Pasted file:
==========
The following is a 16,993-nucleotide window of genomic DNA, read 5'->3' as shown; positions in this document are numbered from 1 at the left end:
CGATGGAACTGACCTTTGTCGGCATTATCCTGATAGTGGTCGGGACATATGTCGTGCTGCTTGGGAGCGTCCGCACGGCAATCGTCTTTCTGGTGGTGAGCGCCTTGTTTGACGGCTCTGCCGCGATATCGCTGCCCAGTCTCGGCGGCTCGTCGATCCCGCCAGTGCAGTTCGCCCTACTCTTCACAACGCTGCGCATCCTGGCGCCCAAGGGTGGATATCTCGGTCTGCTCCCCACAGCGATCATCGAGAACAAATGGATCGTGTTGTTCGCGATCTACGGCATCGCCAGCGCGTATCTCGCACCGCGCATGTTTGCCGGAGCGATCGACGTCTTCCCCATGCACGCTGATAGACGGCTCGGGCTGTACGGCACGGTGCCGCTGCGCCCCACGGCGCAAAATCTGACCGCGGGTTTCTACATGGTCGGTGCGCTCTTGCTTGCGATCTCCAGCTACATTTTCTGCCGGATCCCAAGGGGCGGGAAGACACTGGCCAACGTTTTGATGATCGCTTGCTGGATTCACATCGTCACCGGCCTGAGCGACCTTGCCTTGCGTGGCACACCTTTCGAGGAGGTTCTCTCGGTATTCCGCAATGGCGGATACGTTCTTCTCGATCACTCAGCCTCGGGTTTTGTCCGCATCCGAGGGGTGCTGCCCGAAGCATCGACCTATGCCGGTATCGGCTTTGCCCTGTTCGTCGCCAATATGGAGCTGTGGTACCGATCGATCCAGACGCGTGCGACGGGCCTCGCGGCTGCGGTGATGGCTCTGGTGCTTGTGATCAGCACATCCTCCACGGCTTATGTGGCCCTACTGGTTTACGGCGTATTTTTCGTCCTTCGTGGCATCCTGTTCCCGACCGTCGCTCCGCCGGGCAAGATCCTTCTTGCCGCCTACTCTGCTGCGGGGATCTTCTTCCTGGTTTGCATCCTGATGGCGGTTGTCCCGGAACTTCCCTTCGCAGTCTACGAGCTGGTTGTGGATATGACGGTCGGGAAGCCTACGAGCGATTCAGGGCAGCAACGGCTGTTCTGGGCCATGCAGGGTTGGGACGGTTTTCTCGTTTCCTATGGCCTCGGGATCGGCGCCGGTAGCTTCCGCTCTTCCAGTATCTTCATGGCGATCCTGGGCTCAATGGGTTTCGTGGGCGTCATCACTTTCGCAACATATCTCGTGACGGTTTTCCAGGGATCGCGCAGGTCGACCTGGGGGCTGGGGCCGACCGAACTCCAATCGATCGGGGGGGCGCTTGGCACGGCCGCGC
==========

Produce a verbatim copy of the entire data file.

The following is a 16,993-nucleotide window of genomic DNA, read 5'->3' as shown; positions in this document are numbered from 1 at the left end:
CGATGGAACTGACCTTTGTCGGCATTATCCTGATAGTGGTCGGGACATATGTCGTGCTGCTTGGGAGCGTCCGCACGGCAATCGTCTTTCTGGTGGTGAGCGCCTTGTTTGACGGCTCTGCCGCGATATCGCTGCCCAGTCTCGGCGGCTCGTCGATCCCGCCAGTGCAGTTCGCCCTACTCTTCACAACGCTGCGCATCCTGGCGCCCAAGGGTGGATATCTCGGTCTGCTCCCCACAGCGATCATCGAGAACAAATGGATCGTGTTGTTCGCGATCTACGGCATCGCCAGCGCGTATCTCGCACCGCGCATGTTTGCCGGAGCGATCGACGTCTTCCCCATGCACGCTGATAGACGGCTCGGGCTGTACGGCACGGTGCCGCTGCGCCCCACGGCGCAAAATCTGACCGCGGGTTTCTACATGGTCGGTGCGCTCTTGCTTGCGATCTCCAGCTACATTTTCTGCCGGATCCCAAGGGGCGGGAAGACACTGGCCAACGTTTTGATGATCGCTTGCTGGATTCACATCGTCACCGGCCTGAGCGACCTTGCCTTGCGTGGCACACCTTTCGAGGAGGTTCTCTCGGTATTCCGCAATGGCGGATACGTTCTTCTCGATCACTCAGCCTCGGGTTTTGTCCGCATCCGAGGGGTGCTGCCCGAAGCATCGACCTATGCCGGTATCGGCTTTGCCCTGTTCGTCGCCAATATGGAGCTGTGGTACCGATCGATCCAGACGCGTGCGACGGGCCTCGCGGCTGCGGTGATGGCTCTGGTGCTTGTGATCAGCACATCCTCCACGGCTTATGTGGCCCTACTGGTTTACGGCGTATTTTTCGTCCTTCGTGGCATCCTGTTCCCGACCGTCGCTCCGCCGGGCAAGATCCTTCTTGCCGCCTACTCTGCTGCGGGGATCTTCTTCCTGGTTTGCATCCTGATGGCGGTTGTCCCGGAACTTCCCTTCGCAGTCTACGAGCTGGTTGTGGATATGACGGTCGGGAAGCCTACGAGCGATTCAGGGCAGCAACGGCTGTTCTGGGCCATGCAGGGTTGGGACGGTTTTCTCGTTTCCTATGGCCTCGGGATCGGCGCCGGTAGCTTCCGCTCTTCCAGTATCTTCATGGCGATCCTGGGCTCAATGGGTTTCGTGGGCGTCATCACTTTCGCAACATATCTCGTGACGGTTTTCCAGGGATCGCGCAGGTCGACCTGGGGGCTGGGGCCGACCGAACTCCAATCGATCGGGGGGGCGCTTGGCACGGCCGCGC